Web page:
Shuttlecock champions heading for nationals
To most of us, a shuttlecock is what badminton players hit over the net. But shuttlecock is also the name of a game in which players use the feet or any other part of the body - except the hands - to keep a 'featherball' in the air.
It is one of the nine events of the All China Secondary Schools Students' Games to be held in Inner Mongolia this July.
The shuttlecock, or jianzi, is made up of a heavy rubber end with four feathers stuck into it. The court is similar to a badminton court.
The height of the net for girls is 1.5 metres, the same as for badminton, while the boys' net is 10cm higher.
Players of the opposing teams stand at either side of the net. They kick to serve and try to score by having the shuttlecock land on their opponents' side or causing their opponents to hit it into the net.
Each player in a singles match is allowed up to two kicks before sending the shuttlecock over the net.
For doubles and teams, there is a maximum of four kicks in total (not more than two per player) before returning it over the net.
Young Post met the winners of the boys' and girls' singles in the Inter-school Shuttlecock Invitational Competition held at Tai Po Hui Sports Centre this month.
Leung Kwan-ho and Chan Hiu-lam will now head for the Games in Baotou.
In shuttlecock, there will be singles, doubles and teams and also mixed doubles matches.
Kwan-ho, who is in Form Five at Buddhist Hung Sean Chau Memorial College, won gold medals in the singles, doubles and team events at the inter-school games.
'All of us will face hard matches, as Chinese athletes are among the top contestants in the world,' he said. 'They were even medallists at the world championships.'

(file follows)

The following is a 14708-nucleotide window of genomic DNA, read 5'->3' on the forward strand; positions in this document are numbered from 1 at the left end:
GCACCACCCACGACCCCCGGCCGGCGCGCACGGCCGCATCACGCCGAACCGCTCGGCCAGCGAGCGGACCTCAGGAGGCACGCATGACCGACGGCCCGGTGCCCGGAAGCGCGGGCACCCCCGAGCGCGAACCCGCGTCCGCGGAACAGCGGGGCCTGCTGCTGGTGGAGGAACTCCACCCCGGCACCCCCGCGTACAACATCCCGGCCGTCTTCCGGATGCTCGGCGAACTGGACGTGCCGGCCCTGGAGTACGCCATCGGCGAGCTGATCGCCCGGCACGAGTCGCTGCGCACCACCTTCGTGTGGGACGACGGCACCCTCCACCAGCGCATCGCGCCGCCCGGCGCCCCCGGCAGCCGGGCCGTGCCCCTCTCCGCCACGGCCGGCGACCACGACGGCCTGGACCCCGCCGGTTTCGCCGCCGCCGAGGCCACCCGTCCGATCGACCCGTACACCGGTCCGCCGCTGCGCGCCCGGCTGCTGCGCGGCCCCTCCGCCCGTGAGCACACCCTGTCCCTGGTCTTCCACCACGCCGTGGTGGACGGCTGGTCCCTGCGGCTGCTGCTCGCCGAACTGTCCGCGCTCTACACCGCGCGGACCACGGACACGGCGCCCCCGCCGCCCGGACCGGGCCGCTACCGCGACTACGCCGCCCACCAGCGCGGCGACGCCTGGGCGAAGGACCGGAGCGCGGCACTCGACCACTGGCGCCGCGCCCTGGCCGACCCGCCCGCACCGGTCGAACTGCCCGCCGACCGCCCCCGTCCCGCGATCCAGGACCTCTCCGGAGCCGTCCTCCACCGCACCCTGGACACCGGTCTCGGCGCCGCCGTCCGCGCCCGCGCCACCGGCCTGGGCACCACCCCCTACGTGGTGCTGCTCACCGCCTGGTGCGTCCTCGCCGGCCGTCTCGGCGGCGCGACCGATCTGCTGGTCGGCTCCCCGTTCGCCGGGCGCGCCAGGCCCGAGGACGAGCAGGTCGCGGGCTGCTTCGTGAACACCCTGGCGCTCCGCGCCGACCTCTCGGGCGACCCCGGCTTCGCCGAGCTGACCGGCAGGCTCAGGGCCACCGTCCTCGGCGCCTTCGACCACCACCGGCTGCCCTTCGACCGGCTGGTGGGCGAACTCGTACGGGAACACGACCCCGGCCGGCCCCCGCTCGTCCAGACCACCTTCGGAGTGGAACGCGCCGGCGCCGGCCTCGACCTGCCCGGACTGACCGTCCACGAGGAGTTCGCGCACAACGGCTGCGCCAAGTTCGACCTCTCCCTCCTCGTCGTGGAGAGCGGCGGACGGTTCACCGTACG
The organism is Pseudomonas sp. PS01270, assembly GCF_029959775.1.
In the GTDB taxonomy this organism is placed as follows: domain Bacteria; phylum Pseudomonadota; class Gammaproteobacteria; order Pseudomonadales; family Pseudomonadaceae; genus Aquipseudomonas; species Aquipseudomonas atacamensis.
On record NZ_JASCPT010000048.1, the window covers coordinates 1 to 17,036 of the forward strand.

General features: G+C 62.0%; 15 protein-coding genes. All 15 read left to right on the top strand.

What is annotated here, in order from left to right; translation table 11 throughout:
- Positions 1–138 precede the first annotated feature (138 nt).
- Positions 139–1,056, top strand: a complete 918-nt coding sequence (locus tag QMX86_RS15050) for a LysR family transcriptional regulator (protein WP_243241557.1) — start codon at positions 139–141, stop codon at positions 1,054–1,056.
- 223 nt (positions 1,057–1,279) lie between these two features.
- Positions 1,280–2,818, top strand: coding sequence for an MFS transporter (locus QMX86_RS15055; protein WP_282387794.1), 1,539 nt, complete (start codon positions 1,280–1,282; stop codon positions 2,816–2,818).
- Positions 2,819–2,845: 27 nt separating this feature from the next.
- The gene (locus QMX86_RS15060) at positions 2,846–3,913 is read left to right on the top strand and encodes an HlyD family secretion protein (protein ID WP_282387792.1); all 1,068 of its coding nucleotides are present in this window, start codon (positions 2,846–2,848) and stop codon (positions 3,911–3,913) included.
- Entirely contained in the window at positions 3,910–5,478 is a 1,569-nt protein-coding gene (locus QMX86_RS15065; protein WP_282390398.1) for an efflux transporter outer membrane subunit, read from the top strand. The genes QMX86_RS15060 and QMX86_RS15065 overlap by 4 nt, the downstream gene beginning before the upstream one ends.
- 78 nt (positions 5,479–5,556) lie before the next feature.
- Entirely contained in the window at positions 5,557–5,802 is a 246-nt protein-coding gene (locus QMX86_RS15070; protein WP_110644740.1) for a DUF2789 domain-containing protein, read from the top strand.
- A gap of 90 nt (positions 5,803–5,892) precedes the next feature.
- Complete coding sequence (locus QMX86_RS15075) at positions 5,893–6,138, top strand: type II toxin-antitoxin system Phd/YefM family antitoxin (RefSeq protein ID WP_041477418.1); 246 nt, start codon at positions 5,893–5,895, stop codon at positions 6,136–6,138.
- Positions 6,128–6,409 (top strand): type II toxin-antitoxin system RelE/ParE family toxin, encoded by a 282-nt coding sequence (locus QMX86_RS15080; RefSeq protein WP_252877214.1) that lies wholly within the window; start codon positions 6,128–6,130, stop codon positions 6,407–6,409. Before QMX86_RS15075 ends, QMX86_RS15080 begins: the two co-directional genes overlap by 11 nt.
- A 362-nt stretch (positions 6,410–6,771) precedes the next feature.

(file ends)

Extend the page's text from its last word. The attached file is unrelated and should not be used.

The girls' singles final was a thriller. Hiu-lam won the deciding game 16-14.
The victory boosted the confidence of the Form Five student from CCC Tam Lee Lai Fun Memorial Secondary School, who also helped win the doubles and girls' team title for her school.
'I have been playing this sport for four years. I won the title two years ago and lost to Liu Yi in the semi-final last year,' she said.
The two players' shoes are designed for the sport.
The front is shaped to increase the power of an attacking kick, and the side helps control the shuttlecock.
'We started with normal trainers. After acquiring the basic skills and techniques, we ordered shoes designed for shuttlecock players from the manufacturer in Guangdong. It took us some time to adapt to them,' said Hiu-lam.
Cheng Wing-hang, a referee from the Hong Kong Shuttlecock Association, said: 'Shuttlecock is a very exciting sport, and players may even make overhead kicks as in football.
'Players will face slightly different rules when they compete in the Games, since the mainland adopts a different set of rules from the world standard rules that we use in Hong Kong.'
The team will train overseas before heading to Inner Mongolia.